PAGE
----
Another week in East Lansing.
Shots fired. A court case moves forward. The Council walks away from a $1 million grant. Catch the news, East Lansing.
We start this week’s East Lansing Insider newsletter with news briefs on stories ELi didn’t have the resources to cover this week.
An anonymous tip came into ELi’s contact portal indicating that, based on the police scanner, early last Sunday, March 12, at about 4:15 a.m., “Someone fired shots outside of the Marriott downtown and people were seen fleeing the area in cars. It doesn’t sound like anybody got shot but Police found bullets.”
We asked East Lansing Police Captain Chad Pride what happened.
“Our officers were dispatched to a call of shots fired on Albert [Ave.], near MAC [Ave.],” Pride responded by email. “When our officers arrived, they observed vehicles leaving the ramp in the 300 block of Albert. There was no indication that anyone was injured, and our officers did not find anyone injured when they arrived. One of our officers did locate evidence near the intersection confirming the shots-fired call. ELPD detectives are actively investigating this incident. There have been no arrests made and no charges have been requested.”
On Tuesday, Michigan’s Court of Appeals heard oral arguments in the case of Heos vs. City of East Lansing. This is a class action suit of BWL electrical service customers in East Lansing against the city. The plaintiffs argue that when the city instituted a 5% franchise fee on electric bills – money that is collected by BWL and then paid to the city – the city was instituting a new tax illegally.
While a lower court found in favor of the plaintiffs, this week, the three judge panel at the Court of Appeals seemed to be leaning in favor of the city. As ELi recently reported, the case has big implications for the city’s finances. A decision by the Court of Appeals will come later, but you can watch this week’s hearing here. (Cut to the 10:20 mark.)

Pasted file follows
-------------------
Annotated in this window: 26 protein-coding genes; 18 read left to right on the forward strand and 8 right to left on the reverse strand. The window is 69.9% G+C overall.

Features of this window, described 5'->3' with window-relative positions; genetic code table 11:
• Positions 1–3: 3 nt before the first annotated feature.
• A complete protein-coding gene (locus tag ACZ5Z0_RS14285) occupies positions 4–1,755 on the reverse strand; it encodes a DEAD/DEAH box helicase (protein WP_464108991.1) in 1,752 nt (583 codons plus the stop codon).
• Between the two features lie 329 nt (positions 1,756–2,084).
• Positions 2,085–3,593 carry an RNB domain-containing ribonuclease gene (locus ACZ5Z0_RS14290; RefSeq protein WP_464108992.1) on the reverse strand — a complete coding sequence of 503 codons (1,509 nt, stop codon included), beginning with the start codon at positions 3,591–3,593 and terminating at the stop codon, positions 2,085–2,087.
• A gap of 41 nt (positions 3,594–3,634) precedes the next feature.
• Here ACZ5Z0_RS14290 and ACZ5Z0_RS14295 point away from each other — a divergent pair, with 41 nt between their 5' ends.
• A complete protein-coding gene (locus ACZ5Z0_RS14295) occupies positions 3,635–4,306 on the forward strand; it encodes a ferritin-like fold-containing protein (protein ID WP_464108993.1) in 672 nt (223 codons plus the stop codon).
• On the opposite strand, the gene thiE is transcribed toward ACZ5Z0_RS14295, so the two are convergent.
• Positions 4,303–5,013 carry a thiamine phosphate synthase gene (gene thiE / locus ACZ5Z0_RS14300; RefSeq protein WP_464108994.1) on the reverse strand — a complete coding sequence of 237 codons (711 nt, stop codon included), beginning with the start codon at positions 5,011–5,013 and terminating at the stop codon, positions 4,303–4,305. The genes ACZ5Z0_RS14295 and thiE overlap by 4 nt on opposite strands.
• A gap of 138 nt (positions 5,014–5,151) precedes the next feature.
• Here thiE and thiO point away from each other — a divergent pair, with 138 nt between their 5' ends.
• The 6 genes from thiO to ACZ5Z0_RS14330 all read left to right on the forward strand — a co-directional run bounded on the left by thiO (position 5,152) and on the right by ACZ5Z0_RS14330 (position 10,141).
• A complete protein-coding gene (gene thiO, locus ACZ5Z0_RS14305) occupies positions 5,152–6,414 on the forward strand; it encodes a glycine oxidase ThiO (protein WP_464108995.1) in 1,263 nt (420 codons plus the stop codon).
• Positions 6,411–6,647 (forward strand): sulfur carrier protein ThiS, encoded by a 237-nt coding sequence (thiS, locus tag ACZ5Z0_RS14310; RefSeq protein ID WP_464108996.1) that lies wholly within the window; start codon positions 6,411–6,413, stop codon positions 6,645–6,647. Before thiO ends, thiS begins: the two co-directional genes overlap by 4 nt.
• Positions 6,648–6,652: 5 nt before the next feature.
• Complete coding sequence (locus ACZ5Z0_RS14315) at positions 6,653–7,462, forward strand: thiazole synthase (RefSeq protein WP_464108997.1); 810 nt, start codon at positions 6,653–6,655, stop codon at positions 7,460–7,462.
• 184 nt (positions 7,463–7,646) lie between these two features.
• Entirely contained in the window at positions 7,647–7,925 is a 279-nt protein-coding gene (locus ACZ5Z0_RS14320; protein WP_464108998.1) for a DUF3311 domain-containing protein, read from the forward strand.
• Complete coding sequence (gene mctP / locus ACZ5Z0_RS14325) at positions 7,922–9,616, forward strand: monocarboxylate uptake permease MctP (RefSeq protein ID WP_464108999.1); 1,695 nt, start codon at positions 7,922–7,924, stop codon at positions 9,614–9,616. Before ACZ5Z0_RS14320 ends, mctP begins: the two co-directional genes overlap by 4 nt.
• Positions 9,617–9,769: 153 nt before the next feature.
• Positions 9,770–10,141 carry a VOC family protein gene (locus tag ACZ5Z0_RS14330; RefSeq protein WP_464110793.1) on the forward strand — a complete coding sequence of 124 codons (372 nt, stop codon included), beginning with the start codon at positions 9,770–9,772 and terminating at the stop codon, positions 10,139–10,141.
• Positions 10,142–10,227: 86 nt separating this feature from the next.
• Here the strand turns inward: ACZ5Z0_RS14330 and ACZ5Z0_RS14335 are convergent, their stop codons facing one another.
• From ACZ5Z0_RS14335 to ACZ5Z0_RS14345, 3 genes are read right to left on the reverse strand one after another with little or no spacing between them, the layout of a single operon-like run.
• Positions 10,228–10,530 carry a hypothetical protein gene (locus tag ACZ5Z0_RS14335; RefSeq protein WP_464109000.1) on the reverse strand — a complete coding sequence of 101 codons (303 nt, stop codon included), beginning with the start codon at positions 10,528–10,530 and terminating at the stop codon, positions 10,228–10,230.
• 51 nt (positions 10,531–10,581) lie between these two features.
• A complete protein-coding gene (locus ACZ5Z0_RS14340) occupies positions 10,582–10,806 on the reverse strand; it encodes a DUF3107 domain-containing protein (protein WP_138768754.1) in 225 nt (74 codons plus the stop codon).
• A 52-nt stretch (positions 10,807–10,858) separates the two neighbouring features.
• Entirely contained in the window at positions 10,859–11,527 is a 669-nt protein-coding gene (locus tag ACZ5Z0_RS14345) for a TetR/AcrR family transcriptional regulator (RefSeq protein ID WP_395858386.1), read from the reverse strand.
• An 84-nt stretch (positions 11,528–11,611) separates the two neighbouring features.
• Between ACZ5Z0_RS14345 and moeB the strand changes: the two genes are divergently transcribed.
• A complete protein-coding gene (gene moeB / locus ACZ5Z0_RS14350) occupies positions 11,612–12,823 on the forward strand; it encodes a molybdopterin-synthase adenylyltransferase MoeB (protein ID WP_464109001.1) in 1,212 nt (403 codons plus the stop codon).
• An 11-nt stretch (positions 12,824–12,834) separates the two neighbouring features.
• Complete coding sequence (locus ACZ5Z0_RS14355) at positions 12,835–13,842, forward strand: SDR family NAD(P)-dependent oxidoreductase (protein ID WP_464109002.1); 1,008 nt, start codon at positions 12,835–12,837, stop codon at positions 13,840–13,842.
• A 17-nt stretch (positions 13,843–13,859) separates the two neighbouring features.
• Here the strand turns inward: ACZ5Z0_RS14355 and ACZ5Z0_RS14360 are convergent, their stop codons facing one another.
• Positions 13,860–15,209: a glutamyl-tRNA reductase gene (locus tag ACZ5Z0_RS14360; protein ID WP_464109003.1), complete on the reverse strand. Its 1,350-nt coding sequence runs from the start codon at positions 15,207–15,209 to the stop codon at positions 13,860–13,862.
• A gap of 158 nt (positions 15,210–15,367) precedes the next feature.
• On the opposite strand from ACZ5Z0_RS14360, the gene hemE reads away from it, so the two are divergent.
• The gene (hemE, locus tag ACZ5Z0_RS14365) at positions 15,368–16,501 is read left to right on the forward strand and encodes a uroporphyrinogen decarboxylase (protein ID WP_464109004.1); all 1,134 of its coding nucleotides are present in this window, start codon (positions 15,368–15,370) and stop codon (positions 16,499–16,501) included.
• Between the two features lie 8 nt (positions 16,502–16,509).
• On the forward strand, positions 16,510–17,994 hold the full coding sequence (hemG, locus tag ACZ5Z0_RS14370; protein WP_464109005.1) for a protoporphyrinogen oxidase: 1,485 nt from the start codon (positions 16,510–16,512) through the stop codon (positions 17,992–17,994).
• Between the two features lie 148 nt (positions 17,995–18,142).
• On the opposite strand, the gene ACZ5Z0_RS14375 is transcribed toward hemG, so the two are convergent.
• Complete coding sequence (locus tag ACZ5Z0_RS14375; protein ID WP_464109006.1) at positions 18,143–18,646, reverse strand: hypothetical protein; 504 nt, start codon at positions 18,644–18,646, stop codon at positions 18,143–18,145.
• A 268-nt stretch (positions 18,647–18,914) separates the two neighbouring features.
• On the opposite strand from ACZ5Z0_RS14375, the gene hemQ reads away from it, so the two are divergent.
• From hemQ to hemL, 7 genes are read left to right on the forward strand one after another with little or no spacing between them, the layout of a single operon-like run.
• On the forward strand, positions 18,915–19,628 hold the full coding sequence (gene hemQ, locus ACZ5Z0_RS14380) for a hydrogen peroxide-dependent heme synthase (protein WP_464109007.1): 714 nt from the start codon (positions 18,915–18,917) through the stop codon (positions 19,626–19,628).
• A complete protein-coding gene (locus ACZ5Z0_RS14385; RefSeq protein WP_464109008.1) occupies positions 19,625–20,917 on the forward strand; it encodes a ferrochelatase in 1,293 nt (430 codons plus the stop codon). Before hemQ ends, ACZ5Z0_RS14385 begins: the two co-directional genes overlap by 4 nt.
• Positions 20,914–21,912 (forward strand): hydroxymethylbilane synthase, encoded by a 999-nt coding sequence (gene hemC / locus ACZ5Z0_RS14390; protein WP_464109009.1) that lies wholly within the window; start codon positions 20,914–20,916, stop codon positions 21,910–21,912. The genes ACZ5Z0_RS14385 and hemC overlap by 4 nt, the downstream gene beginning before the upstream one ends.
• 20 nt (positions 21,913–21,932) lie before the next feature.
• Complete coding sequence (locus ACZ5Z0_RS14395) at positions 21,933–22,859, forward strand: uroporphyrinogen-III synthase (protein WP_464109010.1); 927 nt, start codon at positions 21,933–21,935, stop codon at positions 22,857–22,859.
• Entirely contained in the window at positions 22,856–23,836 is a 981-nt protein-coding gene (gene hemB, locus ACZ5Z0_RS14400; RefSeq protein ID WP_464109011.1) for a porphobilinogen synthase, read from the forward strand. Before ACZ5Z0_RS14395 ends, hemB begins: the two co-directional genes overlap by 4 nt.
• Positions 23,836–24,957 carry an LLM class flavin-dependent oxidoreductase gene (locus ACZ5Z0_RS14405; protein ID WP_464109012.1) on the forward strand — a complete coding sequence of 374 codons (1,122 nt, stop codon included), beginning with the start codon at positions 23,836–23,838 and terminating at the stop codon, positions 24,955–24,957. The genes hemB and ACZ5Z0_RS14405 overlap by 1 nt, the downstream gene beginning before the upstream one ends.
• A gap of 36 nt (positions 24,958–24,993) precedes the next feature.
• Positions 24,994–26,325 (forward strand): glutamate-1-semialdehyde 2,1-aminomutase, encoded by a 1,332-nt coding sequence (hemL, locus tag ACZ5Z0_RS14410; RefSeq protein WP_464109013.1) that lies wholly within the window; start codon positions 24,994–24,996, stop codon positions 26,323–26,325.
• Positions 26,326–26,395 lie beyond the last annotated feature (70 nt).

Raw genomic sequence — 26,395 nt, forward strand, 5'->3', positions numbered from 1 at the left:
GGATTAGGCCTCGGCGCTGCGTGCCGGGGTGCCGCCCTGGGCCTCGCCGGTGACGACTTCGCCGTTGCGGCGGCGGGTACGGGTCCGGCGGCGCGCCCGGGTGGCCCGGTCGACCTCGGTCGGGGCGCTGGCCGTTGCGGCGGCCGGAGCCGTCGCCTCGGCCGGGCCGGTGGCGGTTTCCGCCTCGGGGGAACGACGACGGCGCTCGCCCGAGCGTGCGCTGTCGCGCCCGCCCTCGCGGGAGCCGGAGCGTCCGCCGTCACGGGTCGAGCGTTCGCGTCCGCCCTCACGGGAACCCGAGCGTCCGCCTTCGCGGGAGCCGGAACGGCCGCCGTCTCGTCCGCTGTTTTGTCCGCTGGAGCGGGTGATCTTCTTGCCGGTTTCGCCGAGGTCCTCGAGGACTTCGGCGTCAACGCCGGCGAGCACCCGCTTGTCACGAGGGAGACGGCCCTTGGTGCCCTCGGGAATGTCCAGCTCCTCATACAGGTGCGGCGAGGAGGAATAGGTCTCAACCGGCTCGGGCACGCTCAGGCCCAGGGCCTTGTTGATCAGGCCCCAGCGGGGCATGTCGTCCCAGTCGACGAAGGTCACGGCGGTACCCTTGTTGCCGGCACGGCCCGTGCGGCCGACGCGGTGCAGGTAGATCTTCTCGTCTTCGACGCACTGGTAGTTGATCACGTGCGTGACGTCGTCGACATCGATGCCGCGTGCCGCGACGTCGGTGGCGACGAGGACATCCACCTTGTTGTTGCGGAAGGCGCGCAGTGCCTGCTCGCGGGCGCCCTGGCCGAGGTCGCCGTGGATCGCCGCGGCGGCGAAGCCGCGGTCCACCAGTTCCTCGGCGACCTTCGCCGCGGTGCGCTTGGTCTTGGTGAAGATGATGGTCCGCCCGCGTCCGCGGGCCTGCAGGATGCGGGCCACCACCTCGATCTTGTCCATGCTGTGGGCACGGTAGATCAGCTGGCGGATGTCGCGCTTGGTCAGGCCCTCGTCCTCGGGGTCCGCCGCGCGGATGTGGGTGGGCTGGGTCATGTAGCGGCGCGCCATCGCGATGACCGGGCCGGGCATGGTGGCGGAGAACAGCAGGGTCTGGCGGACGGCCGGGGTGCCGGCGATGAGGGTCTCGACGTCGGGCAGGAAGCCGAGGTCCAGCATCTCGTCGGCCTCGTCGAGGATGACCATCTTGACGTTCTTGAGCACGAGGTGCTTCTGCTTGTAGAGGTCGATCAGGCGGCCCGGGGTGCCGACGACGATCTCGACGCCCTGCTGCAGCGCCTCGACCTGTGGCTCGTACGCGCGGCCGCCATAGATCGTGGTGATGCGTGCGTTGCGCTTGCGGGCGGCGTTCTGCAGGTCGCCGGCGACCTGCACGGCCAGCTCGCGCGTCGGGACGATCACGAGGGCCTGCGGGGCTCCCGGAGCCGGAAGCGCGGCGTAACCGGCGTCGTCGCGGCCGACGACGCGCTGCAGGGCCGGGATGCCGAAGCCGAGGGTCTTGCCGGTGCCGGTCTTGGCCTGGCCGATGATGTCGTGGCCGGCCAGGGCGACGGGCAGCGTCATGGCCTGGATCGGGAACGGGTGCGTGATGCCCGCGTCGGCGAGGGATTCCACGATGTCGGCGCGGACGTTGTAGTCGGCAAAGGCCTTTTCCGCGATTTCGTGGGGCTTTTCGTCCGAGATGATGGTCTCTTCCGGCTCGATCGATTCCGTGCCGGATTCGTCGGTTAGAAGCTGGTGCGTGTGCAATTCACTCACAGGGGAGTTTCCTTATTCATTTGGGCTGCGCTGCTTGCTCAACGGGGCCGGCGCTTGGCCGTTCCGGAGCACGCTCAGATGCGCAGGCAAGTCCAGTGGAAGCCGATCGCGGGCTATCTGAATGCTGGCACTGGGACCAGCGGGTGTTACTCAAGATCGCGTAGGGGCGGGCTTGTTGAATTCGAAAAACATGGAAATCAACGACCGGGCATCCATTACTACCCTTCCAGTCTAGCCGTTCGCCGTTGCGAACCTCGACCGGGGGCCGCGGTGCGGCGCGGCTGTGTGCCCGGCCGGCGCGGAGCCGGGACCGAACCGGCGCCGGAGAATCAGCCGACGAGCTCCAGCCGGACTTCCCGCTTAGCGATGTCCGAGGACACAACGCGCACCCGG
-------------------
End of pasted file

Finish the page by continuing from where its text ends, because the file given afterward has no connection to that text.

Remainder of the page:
Despite another meeting Monday, East Lansing’s Human Rights Commission (HRC) still has not made a decision in a complaint made last August by a single mother who says she was discriminated against by her landlord DTN when they told her they would not renew her lease because she had been the beneficiary of government rental assistance during the pandemic.
East Lansing’s Director of Diversity, Equity and Inclusion Elaine Hardy told the HRC that City Attorney Tony Chubb will bring his findings and recommendations in the DTN case to the April 10 meeting.
Chubb did not attend this week’s HRC meeting, which included discussion of a civil rights complaint made against the public library after the library director called the police on a Black boy she wrongly identified as having been involved in an earlier act of vandalism, as ELi’s Dustin DuFort Petty recently reported.
We’ll be bringing a report from Dustin soon on what happened at the Library Board of Trustees meeting this week. We’ll also be bringing a story from Dustin on what happened at School Board this week.
Here’s what ELi did have the resources to fully report this week:
On Monday, East Lansing Info’s Lucas Day reported that East Lansing High School Principal Shannon Mayfield had resigned. On Thursday, ELi’s Alice Dreger broke the story that Superintendent Dori Leyko said the resignation came after her administration discovered “fraudulent” documents. Mayfield faked a doctorate from Wayne State, according to Leyko.
On Friday morning, Alice brought you Leyko’s explanation of what kind of vetting the district did before hiring Mayfield. Find that here. Later Friday, the Lansing State Journal reported that Mayfield says that breaking up a fight and a heart attack led to his resignation. Find that LSJ reporting here.